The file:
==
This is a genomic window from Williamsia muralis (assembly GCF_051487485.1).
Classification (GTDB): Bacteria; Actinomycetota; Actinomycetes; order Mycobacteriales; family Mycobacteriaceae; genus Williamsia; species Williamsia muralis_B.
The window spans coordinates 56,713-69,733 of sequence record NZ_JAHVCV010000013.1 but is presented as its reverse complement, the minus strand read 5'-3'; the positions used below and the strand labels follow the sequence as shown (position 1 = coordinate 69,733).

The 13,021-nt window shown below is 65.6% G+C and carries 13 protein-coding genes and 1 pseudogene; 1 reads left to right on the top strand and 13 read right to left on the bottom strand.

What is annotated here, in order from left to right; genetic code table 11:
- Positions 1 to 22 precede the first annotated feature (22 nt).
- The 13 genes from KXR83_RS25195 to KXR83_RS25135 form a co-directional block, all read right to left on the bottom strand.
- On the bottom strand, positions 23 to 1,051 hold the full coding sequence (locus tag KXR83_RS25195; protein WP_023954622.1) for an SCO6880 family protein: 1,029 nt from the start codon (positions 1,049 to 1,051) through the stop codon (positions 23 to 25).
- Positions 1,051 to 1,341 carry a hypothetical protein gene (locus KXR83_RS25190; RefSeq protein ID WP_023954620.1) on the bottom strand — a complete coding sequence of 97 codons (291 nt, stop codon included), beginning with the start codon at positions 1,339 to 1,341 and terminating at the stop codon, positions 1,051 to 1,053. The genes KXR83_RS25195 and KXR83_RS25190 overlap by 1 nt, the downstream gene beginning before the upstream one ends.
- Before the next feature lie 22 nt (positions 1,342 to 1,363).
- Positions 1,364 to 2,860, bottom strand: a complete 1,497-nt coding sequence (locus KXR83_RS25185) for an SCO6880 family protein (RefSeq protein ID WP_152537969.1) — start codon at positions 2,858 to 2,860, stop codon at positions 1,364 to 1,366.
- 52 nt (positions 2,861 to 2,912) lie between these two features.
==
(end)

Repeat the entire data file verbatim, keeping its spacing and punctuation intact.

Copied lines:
This is a genomic window from Williamsia muralis (assembly GCF_051487485.1).
Classification (GTDB): Bacteria; Actinomycetota; Actinomycetes; order Mycobacteriales; family Mycobacteriaceae; genus Williamsia; species Williamsia muralis_B.
The window spans coordinates 56,713-69,733 of sequence record NZ_JAHVCV010000013.1 but is presented as its reverse complement, the minus strand read 5'-3'; the positions used below and the strand labels follow the sequence as shown (position 1 = coordinate 69,733).

The 13,021-nt window shown below is 65.6% G+C and carries 13 protein-coding genes and 1 pseudogene; 1 reads left to right on the top strand and 13 read right to left on the bottom strand.

What is annotated here, in order from left to right; genetic code table 11:
- Positions 1 to 22 precede the first annotated feature (22 nt).
- The 13 genes from KXR83_RS25195 to KXR83_RS25135 form a co-directional block, all read right to left on the bottom strand.
- On the bottom strand, positions 23 to 1,051 hold the full coding sequence (locus tag KXR83_RS25195; protein WP_023954622.1) for an SCO6880 family protein: 1,029 nt from the start codon (positions 1,049 to 1,051) through the stop codon (positions 23 to 25).
- Positions 1,051 to 1,341 carry a hypothetical protein gene (locus KXR83_RS25190; RefSeq protein ID WP_023954620.1) on the bottom strand — a complete coding sequence of 97 codons (291 nt, stop codon included), beginning with the start codon at positions 1,339 to 1,341 and terminating at the stop codon, positions 1,051 to 1,053. The genes KXR83_RS25195 and KXR83_RS25190 overlap by 1 nt, the downstream gene beginning before the upstream one ends.
- Before the next feature lie 22 nt (positions 1,342 to 1,363).
- Positions 1,364 to 2,860, bottom strand: a complete 1,497-nt coding sequence (locus KXR83_RS25185) for an SCO6880 family protein (RefSeq protein ID WP_152537969.1) — start codon at positions 2,858 to 2,860, stop codon at positions 1,364 to 1,366.
- 52 nt (positions 2,861 to 2,912) lie between these two features.